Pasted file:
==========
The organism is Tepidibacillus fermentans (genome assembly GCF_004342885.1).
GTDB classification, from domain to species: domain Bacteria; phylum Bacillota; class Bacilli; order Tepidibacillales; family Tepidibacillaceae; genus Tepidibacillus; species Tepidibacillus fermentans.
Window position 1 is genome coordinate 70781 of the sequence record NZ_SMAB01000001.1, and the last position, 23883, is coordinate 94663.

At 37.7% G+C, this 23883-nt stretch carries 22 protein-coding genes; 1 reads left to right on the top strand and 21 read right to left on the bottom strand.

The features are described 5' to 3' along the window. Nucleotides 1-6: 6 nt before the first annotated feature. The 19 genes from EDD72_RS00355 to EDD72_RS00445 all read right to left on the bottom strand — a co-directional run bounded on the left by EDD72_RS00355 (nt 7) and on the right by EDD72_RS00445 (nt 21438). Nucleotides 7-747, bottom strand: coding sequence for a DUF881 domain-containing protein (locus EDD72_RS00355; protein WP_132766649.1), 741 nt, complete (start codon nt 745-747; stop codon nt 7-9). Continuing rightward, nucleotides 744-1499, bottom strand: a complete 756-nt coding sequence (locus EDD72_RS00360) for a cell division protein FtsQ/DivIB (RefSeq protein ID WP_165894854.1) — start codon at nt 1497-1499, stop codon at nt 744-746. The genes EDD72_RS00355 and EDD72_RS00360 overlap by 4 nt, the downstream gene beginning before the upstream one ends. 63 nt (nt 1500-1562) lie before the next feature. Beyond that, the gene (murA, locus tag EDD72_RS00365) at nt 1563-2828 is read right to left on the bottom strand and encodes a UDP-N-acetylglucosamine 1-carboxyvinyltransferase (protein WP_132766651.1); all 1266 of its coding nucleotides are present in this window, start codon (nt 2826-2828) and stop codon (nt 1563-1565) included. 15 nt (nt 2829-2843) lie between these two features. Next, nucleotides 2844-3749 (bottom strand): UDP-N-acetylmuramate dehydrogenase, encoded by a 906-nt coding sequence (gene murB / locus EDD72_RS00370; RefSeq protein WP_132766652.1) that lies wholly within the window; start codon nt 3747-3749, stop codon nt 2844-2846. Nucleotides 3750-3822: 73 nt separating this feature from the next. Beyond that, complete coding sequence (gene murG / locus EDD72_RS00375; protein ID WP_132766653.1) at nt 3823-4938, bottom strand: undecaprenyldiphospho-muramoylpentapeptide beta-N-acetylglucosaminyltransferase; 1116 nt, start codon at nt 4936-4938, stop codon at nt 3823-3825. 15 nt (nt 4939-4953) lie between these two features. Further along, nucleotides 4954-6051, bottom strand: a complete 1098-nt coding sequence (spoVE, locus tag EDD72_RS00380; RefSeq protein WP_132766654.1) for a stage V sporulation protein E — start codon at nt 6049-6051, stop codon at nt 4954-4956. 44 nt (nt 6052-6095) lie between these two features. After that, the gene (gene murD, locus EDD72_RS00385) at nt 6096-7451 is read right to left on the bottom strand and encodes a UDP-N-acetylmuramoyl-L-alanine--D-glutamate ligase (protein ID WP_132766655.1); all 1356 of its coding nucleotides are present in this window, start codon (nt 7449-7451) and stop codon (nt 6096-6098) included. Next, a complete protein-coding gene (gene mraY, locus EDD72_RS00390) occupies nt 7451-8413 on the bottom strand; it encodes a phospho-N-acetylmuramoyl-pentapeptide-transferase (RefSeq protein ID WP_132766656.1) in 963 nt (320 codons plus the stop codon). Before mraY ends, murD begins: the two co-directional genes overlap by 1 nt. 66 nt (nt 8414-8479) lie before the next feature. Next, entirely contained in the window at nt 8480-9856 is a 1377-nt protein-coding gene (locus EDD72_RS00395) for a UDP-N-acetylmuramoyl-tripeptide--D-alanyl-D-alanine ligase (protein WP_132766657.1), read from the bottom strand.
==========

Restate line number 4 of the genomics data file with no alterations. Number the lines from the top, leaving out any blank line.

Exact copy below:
At 37.7% G+C, this 23883-nt stretch carries 22 protein-coding genes; 1 reads left to right on the top strand and 21 read right to left on the bottom strand.